Jurisdiction under UCCJEA without anchoring parent

At the initial temporary custody hearing, the Plaintiff father claimed he was a resident of North Carolina. The Defendant mother and child had moved (with the Father’s knowledge and consent) to Pennsylvania, and had been in residence in PA for 5 months when the initial complaint for temporary custody was made. At the last court hearing, the Plaintiff clearly stated that he was residing in Florida prior to and at the time of the initial complaint and all time since (to decant himself of perjury), and had no plans to return to NC (maintained domicile only in FL, employed in FL, joined FL National Guard, maintained no property in NC).

There is no question NC was the child’s home state at the initial commencement of custody hearing. However, some key questions are raised by this situation, and I hoped an NC lawyer might be able to shed some light:

  1. Can the court of NC establish initial jurisdiction if neither party (Plaintiff Father and Defendant Mother) are in residence in the State? Both parties clearly had no intention of returning to residence in NC (this was not a temporary absence by either party), as evidenced by written statement and sworn testimony.
  2. If the State of NC could establish initial jurisdiction, how could they maintain exclusive, ongoing jurisdiction if neither party nor child resided in the State? The UCCJEA seems pretty clear cut on this issue, stating in effect exclusive, ongoing jurisdiction is lost when the Court of any state recognizes that neither party or child continues to reside in the State.
  3. If the State of NC lost exclusive, ongoing jurisdiction, does it not also lose the power to modify its own custody order? Isn’t the transition from interlocutory temporary order to final order such a modification?
  4. In the absence of this ongoing jurisdiction, wouldn’t the minor child’s home state change to PA past the six month period? The temporary order was issued in January (at which point the child had been in residence for 6 months in PA), the final order hearing is set for August (a total time of over a year in PA uninterrupted).
  5. All issues in the complaint centered solely around the time period since moving to PA. Thus all significant evidence regarding child’s education, welfare, quality of life, and companionship for the time period referenced exist solely in PA. The Defendant Mother received sole custody of the child in the temporary order, with the Plaintiff father receiving only Skype visitation 2x a week. Thus there were no questions of abuse or neglect which might lend to an emergency custody order.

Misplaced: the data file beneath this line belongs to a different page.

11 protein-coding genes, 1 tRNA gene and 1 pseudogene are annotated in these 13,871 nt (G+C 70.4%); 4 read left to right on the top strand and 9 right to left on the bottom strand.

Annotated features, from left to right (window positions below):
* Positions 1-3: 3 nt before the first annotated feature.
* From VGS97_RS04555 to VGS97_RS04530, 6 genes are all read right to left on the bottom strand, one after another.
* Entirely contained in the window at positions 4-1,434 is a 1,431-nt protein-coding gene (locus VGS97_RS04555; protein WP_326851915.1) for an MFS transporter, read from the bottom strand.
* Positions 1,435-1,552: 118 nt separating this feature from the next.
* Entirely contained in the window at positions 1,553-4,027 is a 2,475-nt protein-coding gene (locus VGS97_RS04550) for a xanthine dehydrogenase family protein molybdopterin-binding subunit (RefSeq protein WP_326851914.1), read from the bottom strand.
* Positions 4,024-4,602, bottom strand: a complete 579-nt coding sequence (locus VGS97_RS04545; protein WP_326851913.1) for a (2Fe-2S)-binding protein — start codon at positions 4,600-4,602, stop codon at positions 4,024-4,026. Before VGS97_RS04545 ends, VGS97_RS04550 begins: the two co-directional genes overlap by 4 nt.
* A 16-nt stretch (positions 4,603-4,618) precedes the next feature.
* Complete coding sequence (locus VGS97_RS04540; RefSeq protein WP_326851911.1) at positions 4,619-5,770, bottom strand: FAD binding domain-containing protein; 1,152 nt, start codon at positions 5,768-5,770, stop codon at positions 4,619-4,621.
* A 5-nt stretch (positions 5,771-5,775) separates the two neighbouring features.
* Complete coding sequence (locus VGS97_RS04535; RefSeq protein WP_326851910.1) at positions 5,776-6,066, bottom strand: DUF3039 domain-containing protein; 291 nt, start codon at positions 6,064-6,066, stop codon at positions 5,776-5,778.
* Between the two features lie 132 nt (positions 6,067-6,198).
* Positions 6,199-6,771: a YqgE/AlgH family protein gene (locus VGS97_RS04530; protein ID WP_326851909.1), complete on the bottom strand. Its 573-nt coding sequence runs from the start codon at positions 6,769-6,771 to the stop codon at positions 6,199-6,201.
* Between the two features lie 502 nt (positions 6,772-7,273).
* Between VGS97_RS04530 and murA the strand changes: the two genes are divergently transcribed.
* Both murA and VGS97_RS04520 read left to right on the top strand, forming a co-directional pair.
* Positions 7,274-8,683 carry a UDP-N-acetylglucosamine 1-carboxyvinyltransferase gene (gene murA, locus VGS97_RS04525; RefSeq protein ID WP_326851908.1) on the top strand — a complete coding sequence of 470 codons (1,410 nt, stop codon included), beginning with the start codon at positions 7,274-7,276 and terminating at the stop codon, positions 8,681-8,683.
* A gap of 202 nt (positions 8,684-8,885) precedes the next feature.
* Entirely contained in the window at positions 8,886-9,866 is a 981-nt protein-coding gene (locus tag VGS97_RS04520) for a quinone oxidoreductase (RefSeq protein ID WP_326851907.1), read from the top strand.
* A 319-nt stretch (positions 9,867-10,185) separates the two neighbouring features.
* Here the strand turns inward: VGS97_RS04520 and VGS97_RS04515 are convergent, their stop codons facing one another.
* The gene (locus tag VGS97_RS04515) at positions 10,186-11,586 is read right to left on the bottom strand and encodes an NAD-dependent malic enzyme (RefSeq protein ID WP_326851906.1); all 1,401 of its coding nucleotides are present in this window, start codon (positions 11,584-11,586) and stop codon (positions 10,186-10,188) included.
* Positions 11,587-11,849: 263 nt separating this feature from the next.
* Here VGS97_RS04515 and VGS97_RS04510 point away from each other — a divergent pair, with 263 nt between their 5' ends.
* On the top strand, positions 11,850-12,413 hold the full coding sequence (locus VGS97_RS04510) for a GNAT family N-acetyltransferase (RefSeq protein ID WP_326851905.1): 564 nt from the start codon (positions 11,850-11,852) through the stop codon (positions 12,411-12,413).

The above questions should highlight the train of thought leading to the question: How can NC issue a custody order in a case where neither child or parents were or are residents of NC? Any light that could be shed on this, specifically in the light of NC interpretation of the UCCJEA for multi-state jurisdiction would be immensely appreciated. Thank you for your time and assistance with this issue.

  1. Yes.
  2. Ongoing, exclusive jurisdiction may have been lost, but the court of this state or another has to make that determination.
  3. Again, jurisdiction may have been lost, but the court can enter orders modifying previous orders until such a time as one of the parties argues that the state is no longer the proper jurisdiction. While the change from a temporary order to a permanent order may technically be a modification, it is not a modification as defined under the statute.
  4. You have to argue that jurisdiction in NC is no longer valid and that it should be moved to the new home state.
  5. Original jurisdiction is determined at the time of filing, and since the child had not resided in PA for more than 6 months at that time, NC had jurisdiction and was able to enter the order even though more than 6 months had passed by that point.